Can You Conquer the 5 Longest Golf Holes in Myrtle Beach?
Most of us don’t play from the tips, but it’s occasionally fun to think about the challenge. With that in mind, here are five Myrtle Beach golf holes that demand maximum COR out of your driver and every inch of distance the Pro V1 has in it.
The Myrtle Beach area’s five longest holes:
Farmstead, No. 18, 767 yards, par 6 – This whopper is so long that it tees off in South Carolina and finishes in North Carolina, literally. The Grand Strand’s only par 6, No. 18 straddles the North Carolina-South Carolina state line, providing a memorable to finish a round.
True Blue, No. 1, 624 yards, par 5 – Architect Mike Strantz lets golfers know on the first tee that a round at True Blue, one of the area’s best courses, will be a significant test. The first is a massive dogleg left that ranks as True Blue’s most difficult hole. Survive this one and your day is off to a great start.
Eagle Nest, No. 17, 616 yards, par 5 – Gene Hamm displayed great foresight with the 17th at Eagle Nest, allowing the hole room to withstand the challenges of modern technology. The 17th is straight but water in front of a bunkered-green demands precision coming in.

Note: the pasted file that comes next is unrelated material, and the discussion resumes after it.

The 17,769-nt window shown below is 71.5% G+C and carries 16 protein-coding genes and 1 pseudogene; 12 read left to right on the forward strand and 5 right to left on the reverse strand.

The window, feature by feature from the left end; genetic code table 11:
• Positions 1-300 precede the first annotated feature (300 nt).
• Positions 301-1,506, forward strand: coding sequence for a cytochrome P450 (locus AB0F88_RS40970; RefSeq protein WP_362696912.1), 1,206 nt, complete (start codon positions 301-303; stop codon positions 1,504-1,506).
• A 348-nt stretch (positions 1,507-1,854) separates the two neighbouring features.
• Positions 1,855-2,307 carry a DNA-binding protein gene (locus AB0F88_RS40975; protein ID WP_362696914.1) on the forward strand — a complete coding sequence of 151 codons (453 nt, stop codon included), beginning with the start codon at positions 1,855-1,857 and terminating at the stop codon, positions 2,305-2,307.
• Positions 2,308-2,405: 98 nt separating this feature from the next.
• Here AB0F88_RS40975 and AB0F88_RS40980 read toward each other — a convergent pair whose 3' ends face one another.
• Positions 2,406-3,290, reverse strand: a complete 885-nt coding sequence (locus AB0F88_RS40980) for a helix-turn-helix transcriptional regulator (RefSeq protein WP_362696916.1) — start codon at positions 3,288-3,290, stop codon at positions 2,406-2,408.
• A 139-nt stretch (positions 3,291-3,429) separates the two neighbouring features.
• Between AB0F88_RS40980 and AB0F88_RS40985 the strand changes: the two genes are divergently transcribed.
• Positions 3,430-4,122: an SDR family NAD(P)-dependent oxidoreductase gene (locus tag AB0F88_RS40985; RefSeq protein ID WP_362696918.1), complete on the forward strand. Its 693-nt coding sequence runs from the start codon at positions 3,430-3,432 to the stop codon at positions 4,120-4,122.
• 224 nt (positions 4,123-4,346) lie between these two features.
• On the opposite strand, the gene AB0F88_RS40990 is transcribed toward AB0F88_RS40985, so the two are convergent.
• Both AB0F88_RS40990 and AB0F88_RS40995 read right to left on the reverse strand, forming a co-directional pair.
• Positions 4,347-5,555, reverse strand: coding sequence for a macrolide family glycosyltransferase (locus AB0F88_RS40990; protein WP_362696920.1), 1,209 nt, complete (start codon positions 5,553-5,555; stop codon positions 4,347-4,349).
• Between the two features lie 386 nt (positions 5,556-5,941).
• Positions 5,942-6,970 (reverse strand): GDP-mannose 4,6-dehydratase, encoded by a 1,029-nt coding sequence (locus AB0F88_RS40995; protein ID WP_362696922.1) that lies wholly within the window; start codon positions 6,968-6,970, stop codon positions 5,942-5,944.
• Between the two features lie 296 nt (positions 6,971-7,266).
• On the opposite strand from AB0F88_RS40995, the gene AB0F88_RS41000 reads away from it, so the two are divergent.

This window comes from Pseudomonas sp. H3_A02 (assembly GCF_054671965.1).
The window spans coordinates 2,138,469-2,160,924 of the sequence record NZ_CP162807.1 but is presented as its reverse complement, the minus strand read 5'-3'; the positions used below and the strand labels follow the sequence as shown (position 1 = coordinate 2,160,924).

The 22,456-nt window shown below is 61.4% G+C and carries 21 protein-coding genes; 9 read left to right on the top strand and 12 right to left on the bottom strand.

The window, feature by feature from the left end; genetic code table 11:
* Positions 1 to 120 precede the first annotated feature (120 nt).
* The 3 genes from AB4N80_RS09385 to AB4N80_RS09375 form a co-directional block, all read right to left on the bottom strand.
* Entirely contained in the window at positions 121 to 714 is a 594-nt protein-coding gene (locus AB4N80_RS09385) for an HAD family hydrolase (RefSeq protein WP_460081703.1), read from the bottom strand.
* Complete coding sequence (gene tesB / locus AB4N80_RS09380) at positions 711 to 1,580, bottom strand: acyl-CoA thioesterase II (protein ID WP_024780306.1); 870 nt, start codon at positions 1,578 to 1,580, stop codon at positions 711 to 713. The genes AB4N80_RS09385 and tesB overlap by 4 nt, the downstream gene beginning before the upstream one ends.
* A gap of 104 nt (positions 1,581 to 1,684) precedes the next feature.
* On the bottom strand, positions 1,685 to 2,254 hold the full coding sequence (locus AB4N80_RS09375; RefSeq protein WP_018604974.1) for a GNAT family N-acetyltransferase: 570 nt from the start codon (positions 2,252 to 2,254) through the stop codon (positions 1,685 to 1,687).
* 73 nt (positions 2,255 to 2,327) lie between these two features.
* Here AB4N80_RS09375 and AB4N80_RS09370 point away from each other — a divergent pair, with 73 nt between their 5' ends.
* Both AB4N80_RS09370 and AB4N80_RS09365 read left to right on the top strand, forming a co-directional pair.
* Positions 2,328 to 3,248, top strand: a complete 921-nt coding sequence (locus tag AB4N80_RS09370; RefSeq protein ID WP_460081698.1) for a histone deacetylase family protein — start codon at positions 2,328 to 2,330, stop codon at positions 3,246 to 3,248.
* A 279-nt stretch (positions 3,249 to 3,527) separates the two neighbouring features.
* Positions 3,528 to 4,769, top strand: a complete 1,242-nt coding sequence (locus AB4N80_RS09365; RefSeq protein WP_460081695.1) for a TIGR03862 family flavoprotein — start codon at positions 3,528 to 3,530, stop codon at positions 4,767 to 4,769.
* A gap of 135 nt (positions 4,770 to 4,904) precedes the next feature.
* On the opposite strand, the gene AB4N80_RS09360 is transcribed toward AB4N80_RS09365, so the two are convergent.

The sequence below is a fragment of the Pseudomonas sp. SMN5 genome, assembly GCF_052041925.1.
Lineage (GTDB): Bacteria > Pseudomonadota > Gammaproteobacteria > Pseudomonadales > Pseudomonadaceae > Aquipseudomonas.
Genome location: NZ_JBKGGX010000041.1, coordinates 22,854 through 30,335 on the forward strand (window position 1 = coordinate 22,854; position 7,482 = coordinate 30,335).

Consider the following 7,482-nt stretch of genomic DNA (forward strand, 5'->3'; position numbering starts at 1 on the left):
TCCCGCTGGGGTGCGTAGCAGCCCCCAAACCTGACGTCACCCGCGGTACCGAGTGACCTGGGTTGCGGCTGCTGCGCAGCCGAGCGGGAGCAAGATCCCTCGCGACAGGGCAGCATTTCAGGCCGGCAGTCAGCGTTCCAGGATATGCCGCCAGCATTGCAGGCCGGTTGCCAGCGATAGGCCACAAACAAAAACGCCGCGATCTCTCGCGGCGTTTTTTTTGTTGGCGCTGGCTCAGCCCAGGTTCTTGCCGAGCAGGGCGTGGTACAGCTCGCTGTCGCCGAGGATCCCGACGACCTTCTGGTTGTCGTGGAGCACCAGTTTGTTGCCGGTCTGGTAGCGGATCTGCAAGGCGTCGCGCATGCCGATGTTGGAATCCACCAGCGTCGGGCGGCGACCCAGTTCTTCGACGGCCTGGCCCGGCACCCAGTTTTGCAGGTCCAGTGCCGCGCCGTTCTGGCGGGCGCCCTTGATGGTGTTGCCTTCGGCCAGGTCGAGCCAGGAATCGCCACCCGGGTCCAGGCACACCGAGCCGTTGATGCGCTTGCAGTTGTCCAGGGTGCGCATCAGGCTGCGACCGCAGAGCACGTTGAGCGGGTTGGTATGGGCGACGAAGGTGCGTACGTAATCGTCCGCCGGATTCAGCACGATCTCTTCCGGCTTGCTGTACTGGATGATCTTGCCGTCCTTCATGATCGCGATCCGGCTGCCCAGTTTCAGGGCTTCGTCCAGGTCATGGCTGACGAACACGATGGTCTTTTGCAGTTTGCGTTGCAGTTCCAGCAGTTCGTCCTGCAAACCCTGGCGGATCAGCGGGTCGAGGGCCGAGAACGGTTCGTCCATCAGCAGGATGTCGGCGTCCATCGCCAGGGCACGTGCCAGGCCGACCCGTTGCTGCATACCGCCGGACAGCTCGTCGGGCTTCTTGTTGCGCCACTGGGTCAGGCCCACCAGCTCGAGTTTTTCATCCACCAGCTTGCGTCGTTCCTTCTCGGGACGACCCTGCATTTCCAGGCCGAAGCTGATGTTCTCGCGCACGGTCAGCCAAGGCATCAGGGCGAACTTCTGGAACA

Pearl West, No. 14, 614 yards, par 5 – Dan Maples designed a pair of gems at the Pearl, and this monster is certainly one of the take home memories. The 14th isn’t just long, Maples left one of his signature trees in the fairway, a large waste bunker looms on the left and a large pond buffets the front of the green.
Wicked Stick, No. 11, 611 yards, par 5 – The poster boy for “grip it and rip it” golf, John Daly, has one course design to his credit and it’s appropriate that he has an entry on this list. Wicked Stick is a links-style design and Daly offers players the opportunity to smack the driver, but you will need every bit of roll you can get on No. 11.
Have you played Myrtle Beach’s longest holes? If so, did you survive the challenge?